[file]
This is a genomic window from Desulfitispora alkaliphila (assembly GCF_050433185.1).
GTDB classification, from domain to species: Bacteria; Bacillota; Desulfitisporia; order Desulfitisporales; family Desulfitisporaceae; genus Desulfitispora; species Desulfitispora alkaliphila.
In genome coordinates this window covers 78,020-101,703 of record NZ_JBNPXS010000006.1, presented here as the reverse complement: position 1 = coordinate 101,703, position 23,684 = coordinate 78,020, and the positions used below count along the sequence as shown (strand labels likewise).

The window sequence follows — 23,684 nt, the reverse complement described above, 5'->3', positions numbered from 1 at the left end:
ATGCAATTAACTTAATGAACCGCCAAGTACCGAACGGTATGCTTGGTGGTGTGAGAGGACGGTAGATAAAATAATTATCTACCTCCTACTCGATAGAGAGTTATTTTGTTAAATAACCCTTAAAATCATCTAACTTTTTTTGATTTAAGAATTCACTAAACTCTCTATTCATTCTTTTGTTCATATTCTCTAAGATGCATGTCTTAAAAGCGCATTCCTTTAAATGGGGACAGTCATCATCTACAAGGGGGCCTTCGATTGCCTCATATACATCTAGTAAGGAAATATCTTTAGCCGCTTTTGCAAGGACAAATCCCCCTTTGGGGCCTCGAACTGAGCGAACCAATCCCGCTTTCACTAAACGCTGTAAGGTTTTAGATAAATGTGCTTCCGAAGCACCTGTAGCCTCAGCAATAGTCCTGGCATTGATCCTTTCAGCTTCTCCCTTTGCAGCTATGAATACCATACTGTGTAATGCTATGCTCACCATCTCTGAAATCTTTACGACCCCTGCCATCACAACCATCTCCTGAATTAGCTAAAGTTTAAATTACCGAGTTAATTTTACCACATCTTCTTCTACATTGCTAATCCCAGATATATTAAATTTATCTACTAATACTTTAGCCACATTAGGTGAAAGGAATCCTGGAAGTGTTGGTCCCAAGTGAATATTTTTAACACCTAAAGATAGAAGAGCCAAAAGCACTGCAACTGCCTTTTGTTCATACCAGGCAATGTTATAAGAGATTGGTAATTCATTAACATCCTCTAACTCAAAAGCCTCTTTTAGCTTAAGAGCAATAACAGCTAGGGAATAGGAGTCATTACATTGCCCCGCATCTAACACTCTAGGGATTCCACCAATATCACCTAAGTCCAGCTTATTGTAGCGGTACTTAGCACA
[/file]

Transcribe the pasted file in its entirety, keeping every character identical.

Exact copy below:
This is a genomic window from Desulfitispora alkaliphila (assembly GCF_050433185.1).
GTDB classification, from domain to species: Bacteria; Bacillota; Desulfitisporia; order Desulfitisporales; family Desulfitisporaceae; genus Desulfitispora; species Desulfitispora alkaliphila.
In genome coordinates this window covers 78,020-101,703 of record NZ_JBNPXS010000006.1, presented here as the reverse complement: position 1 = coordinate 101,703, position 23,684 = coordinate 78,020, and the positions used below count along the sequence as shown (strand labels likewise).

The window sequence follows — 23,684 nt, the reverse complement described above, 5'->3', positions numbered from 1 at the left end:
ATGCAATTAACTTAATGAACCGCCAAGTACCGAACGGTATGCTTGGTGGTGTGAGAGGACGGTAGATAAAATAATTATCTACCTCCTACTCGATAGAGAGTTATTTTGTTAAATAACCCTTAAAATCATCTAACTTTTTTTGATTTAAGAATTCACTAAACTCTCTATTCATTCTTTTGTTCATATTCTCTAAGATGCATGTCTTAAAAGCGCATTCCTTTAAATGGGGACAGTCATCATCTACAAGGGGGCCTTCGATTGCCTCATATACATCTAGTAAGGAAATATCTTTAGCCGCTTTTGCAAGGACAAATCCCCCTTTGGGGCCTCGAACTGAGCGAACCAATCCCGCTTTCACTAAACGCTGTAAGGTTTTAGATAAATGTGCTTCCGAAGCACCTGTAGCCTCAGCAATAGTCCTGGCATTGATCCTTTCAGCTTCTCCCTTTGCAGCTATGAATACCATACTGTGTAATGCTATGCTCACCATCTCTGAAATCTTTACGACCCCTGCCATCACAACCATCTCCTGAATTAGCTAAAGTTTAAATTACCGAGTTAATTTTACCACATCTTCTTCTACATTGCTAATCCCAGATATATTAAATTTATCTACTAATACTTTAGCCACATTAGGTGAAAGGAATCCTGGAAGTGTTGGTCCCAAGTGAATATTTTTAACACCTAAAGATAGAAGAGCCAAAAGCACTGCAACTGCCTTTTGTTCATACCAGGCAATGTTATAAGAGATTGGTAATTCATTAACATCCTCTAACTCAAAAGCCTCTTTTAGCTTAAGAGCAATAACAGCTAGGGAATAGGAGTCATTACATTGCCCCGCATCTAACACTCTAGGGATTCCACCAATATCACCTAAGTCCAGCTTATTGTAGCGGTACTTAGCACA